Roger Ebert posted an interesting article based on a letter he received from the great editor Walter Murch. (http://blogs.suntimes.com/ebert/2011/01/post_4.html) Buried among the 500-odd comments is my two cents:
One of the main reasons I feel that mainstream movies do not need 3D goes way back to the beginnings of cinema. Eisenstein’s definition of film is “a succession of images juxtaposed so that the contrast between these images move the story forward in the mind of the audience.” This very definition, which describes film beautifully, is summed up in our naming the medium of film as “Motion Pictures.” Moving pictures, affected by the expansion and compression of time through editing. The moment we add depth into this time-based medium we’re in trouble, because we are changing depth in every cut. Notice how the most immersive 3D films were the thrill rides at Universal. No cuts, just one continuous take, and all dependant on a continual forward motion, travelling ever deeper into the scenes.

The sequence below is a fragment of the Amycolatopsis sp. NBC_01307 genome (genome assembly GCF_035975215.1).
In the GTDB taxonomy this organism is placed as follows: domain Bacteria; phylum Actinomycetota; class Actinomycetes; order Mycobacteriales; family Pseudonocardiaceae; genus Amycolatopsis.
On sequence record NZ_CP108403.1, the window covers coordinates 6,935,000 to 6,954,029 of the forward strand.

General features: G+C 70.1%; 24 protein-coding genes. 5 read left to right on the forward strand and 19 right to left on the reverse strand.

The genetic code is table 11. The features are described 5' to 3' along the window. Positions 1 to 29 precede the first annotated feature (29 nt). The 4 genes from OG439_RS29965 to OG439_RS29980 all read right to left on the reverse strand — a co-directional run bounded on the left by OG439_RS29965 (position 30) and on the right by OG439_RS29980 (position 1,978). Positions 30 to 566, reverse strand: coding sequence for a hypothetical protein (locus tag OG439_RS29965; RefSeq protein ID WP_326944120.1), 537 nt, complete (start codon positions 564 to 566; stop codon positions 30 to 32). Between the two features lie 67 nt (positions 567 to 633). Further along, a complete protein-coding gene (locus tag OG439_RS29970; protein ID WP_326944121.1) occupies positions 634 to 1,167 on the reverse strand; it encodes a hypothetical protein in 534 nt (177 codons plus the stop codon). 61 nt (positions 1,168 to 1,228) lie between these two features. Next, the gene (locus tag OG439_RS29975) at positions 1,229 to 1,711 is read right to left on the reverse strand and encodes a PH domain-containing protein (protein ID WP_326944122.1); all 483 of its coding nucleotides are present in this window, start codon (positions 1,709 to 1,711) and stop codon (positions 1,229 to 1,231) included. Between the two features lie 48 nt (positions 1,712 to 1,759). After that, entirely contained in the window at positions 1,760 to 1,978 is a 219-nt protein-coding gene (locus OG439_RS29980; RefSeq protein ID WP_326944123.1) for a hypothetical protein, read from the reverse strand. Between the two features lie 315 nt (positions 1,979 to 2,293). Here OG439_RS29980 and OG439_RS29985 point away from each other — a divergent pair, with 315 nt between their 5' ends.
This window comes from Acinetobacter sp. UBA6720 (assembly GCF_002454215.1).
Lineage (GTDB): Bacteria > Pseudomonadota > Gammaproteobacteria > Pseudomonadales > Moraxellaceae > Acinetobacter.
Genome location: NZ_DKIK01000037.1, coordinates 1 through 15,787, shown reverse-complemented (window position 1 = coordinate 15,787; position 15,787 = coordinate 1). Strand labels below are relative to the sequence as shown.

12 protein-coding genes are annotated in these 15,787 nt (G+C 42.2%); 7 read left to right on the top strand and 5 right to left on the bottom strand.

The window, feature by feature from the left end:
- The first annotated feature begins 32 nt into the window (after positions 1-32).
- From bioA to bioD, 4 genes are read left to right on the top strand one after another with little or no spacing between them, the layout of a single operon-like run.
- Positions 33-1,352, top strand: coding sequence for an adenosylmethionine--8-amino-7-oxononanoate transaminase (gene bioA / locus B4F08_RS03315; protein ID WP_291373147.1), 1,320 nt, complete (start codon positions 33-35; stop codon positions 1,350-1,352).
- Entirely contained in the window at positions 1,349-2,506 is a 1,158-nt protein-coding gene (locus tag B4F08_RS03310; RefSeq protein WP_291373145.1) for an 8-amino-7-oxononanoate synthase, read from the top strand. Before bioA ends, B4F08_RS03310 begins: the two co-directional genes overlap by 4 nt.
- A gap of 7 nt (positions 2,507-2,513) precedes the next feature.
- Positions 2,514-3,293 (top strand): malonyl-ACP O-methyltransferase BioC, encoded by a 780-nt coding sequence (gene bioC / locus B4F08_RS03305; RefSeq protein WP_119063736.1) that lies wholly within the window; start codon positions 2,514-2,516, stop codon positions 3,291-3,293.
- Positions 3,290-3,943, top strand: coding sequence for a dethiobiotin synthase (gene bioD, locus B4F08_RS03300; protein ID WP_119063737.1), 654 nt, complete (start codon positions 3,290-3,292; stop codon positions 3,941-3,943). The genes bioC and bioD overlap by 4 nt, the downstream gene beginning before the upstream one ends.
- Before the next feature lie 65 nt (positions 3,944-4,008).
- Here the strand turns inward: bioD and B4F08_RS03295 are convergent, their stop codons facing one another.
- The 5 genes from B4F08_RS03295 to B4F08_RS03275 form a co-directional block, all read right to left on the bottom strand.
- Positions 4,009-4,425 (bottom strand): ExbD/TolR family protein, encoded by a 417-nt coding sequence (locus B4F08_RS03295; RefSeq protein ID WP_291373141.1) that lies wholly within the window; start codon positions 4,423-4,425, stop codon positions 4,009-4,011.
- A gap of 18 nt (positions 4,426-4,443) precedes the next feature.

Not all films are thrill rides, yet those bean-counters who saw the box office of Avatar suddenly saw 3D as the next step in film evolution. It doesn’t help that James Cameron is blowing that horn as well, and that’s troubling. It’s like trying to convince us that picture books are cool, but pop-up books are better. I prefer my succession of pictures viewed without gadgetry.